Investigator(s): British Equine Veterinary Association (BEVA), led by Professor Celia Marr. With additional support from Merial Animal Health.
Laminitis is a painful and debilitating condition that affects the feet of horses and ponies. This four year study looked at the factors that affect the likelihood of recovery from laminitis and found it clear that obese animals were far more likely to die.
According to Professor Marr, "it has been known for a long-time that excessive body condition predisposed horses and ponies to laminitis. Our AWF study was important because it documented for the first time that not only does obesity increase the risk of laminitis, but when overweight horses get laminitis, they are more likely to die as a result compared to laminitis cases which are not overweight".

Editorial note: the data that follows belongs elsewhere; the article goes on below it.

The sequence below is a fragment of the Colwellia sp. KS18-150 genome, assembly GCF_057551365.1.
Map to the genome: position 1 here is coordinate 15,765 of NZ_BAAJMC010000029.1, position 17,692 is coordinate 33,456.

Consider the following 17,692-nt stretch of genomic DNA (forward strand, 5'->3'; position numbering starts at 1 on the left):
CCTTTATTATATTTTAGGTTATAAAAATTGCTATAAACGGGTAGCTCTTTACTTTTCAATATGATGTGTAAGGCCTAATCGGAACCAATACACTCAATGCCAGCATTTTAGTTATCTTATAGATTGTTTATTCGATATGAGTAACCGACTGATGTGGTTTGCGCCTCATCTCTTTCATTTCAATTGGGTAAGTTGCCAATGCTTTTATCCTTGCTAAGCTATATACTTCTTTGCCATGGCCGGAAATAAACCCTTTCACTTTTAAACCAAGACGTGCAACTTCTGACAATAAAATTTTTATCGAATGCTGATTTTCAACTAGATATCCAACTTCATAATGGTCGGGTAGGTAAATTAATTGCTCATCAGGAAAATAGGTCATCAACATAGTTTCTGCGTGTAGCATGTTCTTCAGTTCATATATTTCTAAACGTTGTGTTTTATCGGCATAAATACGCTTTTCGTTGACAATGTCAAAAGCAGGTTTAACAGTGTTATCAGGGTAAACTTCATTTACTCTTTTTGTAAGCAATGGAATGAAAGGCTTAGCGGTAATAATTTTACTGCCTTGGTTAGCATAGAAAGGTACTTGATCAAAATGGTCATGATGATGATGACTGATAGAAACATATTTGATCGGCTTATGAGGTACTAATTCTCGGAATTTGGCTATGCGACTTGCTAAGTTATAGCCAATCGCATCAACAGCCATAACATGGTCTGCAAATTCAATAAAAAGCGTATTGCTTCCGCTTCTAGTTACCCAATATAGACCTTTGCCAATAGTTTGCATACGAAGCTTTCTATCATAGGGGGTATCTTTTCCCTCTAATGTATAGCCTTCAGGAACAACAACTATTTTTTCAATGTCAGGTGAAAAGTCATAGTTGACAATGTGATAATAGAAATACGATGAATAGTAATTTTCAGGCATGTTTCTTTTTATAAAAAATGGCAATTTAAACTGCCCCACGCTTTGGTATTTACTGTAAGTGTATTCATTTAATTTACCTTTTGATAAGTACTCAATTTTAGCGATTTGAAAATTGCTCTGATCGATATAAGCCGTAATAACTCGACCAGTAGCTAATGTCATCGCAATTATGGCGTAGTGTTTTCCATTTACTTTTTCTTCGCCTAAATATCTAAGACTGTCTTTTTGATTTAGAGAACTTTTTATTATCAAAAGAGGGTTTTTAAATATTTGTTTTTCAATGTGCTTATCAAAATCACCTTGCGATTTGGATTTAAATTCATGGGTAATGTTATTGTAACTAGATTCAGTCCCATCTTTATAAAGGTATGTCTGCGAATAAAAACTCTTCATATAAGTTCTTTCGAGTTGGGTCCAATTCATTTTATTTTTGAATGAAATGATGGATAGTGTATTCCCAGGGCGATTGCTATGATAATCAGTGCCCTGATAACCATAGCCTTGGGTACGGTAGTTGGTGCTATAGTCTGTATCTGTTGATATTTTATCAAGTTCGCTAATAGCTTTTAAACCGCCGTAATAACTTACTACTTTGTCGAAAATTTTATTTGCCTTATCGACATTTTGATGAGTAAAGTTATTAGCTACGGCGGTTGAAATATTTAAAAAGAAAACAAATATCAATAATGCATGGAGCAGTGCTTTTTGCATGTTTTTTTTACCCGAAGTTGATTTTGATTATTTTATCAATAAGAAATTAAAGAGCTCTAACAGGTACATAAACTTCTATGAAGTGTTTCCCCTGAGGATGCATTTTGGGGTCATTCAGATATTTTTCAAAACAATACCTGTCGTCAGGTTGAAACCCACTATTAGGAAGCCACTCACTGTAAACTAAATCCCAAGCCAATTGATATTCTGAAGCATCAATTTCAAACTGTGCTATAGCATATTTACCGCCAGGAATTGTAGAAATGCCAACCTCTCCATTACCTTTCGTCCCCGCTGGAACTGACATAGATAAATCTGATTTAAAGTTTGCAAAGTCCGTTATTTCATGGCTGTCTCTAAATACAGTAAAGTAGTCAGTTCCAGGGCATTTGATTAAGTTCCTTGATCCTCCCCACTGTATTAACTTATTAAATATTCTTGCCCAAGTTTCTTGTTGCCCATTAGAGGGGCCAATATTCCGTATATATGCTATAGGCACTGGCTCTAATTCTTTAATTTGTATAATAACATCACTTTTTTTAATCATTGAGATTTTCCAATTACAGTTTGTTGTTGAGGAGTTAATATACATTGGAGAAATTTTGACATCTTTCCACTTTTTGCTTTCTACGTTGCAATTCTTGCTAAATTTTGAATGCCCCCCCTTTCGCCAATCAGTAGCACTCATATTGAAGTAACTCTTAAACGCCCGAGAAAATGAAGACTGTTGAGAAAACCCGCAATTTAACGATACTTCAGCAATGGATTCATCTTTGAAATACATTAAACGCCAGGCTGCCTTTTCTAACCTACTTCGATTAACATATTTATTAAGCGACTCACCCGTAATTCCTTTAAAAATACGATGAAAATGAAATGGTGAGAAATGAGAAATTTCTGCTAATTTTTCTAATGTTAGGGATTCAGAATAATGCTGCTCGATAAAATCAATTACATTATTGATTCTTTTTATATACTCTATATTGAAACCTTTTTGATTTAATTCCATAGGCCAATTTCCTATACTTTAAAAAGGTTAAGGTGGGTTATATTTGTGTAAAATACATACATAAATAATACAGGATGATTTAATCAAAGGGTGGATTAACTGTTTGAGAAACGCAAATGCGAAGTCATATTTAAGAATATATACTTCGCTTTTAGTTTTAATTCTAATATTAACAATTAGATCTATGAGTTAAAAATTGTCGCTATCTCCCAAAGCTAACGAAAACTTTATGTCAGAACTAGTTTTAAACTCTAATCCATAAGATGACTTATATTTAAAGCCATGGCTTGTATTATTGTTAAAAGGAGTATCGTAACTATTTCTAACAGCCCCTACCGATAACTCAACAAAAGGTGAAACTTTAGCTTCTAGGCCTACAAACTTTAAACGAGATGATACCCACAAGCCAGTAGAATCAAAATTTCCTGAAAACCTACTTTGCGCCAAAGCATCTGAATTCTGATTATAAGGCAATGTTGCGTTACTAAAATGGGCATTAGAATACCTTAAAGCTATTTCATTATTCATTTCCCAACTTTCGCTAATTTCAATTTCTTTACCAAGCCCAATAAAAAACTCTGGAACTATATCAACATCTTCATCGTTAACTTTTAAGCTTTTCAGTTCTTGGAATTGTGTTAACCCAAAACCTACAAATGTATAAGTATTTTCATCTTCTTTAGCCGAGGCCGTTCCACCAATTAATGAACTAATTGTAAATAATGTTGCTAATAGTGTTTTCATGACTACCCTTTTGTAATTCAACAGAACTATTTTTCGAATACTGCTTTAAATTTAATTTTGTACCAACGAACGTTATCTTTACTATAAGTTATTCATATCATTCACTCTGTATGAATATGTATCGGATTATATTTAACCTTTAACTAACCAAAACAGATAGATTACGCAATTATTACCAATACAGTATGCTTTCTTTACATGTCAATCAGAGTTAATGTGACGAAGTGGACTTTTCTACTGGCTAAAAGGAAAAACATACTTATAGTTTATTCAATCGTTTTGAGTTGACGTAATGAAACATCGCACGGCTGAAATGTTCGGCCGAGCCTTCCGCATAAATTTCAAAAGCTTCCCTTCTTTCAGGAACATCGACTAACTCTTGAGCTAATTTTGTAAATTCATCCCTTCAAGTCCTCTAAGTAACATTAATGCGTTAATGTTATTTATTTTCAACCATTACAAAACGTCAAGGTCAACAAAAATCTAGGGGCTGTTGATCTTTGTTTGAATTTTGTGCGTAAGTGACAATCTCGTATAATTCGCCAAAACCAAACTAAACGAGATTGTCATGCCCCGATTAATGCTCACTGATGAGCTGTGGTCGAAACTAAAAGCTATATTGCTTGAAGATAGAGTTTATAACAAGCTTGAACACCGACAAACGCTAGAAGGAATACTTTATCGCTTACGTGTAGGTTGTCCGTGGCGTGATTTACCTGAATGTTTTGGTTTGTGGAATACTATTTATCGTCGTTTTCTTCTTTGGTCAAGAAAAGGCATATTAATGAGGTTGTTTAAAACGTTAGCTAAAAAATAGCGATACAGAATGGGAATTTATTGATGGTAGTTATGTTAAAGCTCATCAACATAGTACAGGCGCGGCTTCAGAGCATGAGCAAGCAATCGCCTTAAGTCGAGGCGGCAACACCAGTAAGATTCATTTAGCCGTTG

Since the work was published the problem of equine obesity has been addressed by several research groups in UK and abroad. A group in Australia lead by Petra Buckley has shown that overweight horses and those that are exercised infrequently are more likely to misbehave. There is also a much better understanding of the metabolic and hormonal derangements that are caused by obesity. Excessive body condition is linked to abnormalities in insulin function, and this in turn can be associated not only with laminitis but also with lethargy, sheath swelling and other signs of ill-health.